[array]::Reverse($ca)

$revstring = -join $ca
Write-Verbose -Message "Reversed string: $revstring"

## make test case insensitive
if ($revstring -ieq $clnstring){
$true
}
else {
$false
}

}

 

There isn’t a method on the string class to reverse a string so convert the string to an array of chars then use Where-object to filter out non-word characters e.g. punctuation. Recreate the input string without the punctuation etc then use the Reverse static method on the array class. Use –join to create the reversed string from the char array.

 

Use –ieq (force case insensitive comparison) to test if the two strings are equal and return true or false accordingly.

 

Some simple examples:

PS> test-palindrome -teststring radar
True

PS> test-palindrome -teststring Radar
True

PS> test-palindrome -teststring Richard
False

 

And testing a phrase:

PS> test-palindrome -teststring "Madam, I'm Adam" -Verbose
VERBOSE: Input string: Madam, I'm Adam
VERBOSE: Clean string: MadamImAdam
VERBOSE: Reversed string: madAmImadaM
True

PS> test-palindrome -teststring 'The fat cat sat on the mat'
False

Third way to find pairs for given sum

There’s a third way to find pairs for given sum that’s a bit more complicated.

function get-pairs2 {
[CmdletBinding()]
param (
[int[]]$iarray,

[int]$value
)

$sarray = $iarray | Sort-Object

Write-Information -MessageData "Array: $iarray" -InformationAction Continue
Write-Information -MessageData "Sorted Array: $sarray" -InformationAction Continue
Write-Information -MessageData "Sum: $value" -InformationAction Continue

$left = 0
$right = $sarray.Count - 1

while ($left -lt $right){
Write-Verbose -Message "left = $left right =$right"
$sum = $sarray[$left] + $sarray[$right]

if ($sum -eq $value){
Write-Information -MessageData "Pair to give sum: ($($sarray[$left]), $($sarray[$right]))" -InformationAction Continue
$left += 1
$right -= 1
}
elseif ($sum -lt $value) {
$left += 1
}
elseif ($sum -gt $value){
$right -= 1
}
}
}

 

In this technique start by sorting the array. I’ve sorted it ascending which is the default.

 

Set the initial counters to the start and end of the sorted array. Use the while loop to work through the array. Sum the array elements and test if the sum equals the required value – if it does print the results and increment the left counter and decrement the low counter (move them closer together).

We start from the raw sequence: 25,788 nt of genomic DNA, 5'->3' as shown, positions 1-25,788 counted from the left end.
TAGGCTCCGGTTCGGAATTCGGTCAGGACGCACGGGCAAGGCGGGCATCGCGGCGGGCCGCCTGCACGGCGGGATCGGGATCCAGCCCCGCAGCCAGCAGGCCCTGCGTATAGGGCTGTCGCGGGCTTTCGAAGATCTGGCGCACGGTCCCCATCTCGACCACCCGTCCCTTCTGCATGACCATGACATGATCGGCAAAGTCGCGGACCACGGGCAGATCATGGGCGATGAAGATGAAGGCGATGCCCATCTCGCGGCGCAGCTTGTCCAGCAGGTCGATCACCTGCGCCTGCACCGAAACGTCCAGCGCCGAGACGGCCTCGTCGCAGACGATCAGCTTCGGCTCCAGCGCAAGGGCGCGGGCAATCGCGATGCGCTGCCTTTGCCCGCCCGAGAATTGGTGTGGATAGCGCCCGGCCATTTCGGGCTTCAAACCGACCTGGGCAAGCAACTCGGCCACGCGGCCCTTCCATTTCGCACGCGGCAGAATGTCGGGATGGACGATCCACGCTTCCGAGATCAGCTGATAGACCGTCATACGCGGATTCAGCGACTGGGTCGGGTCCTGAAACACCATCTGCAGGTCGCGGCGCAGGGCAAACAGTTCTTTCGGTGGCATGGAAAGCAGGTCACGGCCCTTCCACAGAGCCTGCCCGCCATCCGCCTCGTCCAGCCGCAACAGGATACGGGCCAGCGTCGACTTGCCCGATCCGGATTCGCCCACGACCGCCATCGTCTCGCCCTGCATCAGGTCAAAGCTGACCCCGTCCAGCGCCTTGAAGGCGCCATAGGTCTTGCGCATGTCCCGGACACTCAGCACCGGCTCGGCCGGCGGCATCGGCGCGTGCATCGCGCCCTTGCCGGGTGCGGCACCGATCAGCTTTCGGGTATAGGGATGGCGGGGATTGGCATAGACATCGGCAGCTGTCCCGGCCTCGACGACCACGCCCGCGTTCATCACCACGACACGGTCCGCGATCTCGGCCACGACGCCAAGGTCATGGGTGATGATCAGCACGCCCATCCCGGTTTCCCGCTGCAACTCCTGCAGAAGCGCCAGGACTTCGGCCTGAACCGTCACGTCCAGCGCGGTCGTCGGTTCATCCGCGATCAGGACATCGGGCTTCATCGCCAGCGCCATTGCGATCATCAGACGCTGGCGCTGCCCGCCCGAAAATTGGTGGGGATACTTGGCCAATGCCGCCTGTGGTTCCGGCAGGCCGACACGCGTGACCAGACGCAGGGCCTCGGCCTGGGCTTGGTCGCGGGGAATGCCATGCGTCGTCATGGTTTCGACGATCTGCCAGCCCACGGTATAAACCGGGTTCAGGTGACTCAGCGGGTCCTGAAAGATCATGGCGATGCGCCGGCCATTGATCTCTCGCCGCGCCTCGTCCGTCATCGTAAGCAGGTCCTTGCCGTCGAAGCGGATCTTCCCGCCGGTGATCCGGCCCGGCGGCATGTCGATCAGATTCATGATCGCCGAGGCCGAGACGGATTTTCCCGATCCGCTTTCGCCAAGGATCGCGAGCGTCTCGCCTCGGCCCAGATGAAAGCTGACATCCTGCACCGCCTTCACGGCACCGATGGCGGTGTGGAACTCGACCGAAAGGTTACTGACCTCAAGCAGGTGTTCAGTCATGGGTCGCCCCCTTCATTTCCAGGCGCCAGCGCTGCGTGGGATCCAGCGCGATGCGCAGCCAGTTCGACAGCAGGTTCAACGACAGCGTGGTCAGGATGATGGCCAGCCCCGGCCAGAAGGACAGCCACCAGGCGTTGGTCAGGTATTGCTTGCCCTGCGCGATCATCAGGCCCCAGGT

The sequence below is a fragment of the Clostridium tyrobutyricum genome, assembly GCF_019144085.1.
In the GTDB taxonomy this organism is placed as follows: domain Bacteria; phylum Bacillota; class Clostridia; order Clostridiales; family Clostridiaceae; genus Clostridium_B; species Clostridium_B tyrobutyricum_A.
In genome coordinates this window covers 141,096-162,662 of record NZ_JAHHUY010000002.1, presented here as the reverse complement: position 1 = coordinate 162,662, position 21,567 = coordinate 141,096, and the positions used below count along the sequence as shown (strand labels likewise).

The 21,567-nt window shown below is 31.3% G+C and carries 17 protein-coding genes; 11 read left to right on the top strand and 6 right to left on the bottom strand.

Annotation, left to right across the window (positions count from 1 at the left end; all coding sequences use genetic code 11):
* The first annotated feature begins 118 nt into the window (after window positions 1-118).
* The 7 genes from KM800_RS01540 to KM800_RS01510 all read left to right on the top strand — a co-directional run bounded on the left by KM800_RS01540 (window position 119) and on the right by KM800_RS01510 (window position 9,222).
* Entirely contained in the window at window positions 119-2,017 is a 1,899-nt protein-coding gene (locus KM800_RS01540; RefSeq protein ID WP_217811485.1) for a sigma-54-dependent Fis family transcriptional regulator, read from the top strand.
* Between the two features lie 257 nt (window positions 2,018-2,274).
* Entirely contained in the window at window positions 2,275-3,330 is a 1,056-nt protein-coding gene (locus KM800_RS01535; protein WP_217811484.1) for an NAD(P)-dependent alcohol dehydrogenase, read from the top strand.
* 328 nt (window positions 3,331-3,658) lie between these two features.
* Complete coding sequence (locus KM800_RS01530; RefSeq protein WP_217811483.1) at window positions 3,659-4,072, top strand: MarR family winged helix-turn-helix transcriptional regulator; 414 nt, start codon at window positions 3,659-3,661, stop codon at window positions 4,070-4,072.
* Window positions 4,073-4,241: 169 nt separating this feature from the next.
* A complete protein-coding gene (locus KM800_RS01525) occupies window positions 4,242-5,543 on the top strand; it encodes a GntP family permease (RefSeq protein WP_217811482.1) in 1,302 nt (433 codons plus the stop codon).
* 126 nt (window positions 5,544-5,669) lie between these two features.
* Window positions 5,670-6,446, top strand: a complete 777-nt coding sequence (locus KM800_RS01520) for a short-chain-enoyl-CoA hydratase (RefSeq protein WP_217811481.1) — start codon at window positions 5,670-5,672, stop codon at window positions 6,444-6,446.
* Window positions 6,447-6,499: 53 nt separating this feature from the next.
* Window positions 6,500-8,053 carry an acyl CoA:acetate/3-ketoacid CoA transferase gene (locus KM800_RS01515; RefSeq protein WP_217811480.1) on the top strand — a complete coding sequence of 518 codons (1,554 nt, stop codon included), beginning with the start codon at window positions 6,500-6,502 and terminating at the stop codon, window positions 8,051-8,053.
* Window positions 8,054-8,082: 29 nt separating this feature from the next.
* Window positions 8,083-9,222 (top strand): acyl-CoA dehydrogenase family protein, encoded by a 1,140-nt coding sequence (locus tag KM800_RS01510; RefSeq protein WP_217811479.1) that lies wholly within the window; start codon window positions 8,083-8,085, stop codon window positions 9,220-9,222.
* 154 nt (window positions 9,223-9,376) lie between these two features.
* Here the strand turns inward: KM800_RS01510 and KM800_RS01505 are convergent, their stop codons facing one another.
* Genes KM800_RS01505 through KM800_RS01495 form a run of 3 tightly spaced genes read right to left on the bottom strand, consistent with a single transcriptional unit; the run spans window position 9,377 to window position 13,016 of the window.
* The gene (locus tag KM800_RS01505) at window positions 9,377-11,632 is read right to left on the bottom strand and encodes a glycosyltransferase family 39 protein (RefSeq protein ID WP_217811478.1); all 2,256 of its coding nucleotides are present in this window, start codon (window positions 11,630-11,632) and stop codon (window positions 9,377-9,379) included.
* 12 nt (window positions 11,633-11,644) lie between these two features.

If the sum is less than than the required value increment the left counter and if its more decrement the right counter.

 

Eventually the counters will meet, the right counter will be greater than the left counter and the loop will finish.

 

This technique takes a bit of thinking about so this is a run with the counter values printed

PS> get-pairs2 -iarray $iarray -value 7 -Verbose
Array: 1 8 3 -3 6 4 9 5 10 2
Sorted Array: -3 1 2 3 4 5 6 8 9 10
Sum: 7
VERBOSE: left = 0 right =9
Pair to give sum: (-3, 10)
VERBOSE: left = 1 right =8
VERBOSE: left = 1 right =7
VERBOSE: left = 1 right =6
Pair to give sum: (1, 6)
VERBOSE: left = 2 right =5
Pair to give sum: (2, 5)
VERBOSE: left = 3 right =4
Pair to give sum: (3, 4)

 

Next time we’ll start to look at some string handling techniques

A more elegant way to find pairs

Last time I showed a brute force way to find the pairs of numbers in an array that would sum to a given value. This time I have a more elegant way to find pairs.

 

function get-pairs1 {
[CmdletBinding()]
param (
[int[]]$iarray,

[int]$value
)

Write-Information -MessageData "Array: $iarray" -InformationAction Continue
Write-Information -MessageData "Sum: $value" -InformationAction Continue

foreach ($n in $iarray){
$target = $value - $n

if ($target -in $iarray) {
Write-Information -MessageData "Pair to give sum: ($n, $target)" -InformationAction Continue
}
}
}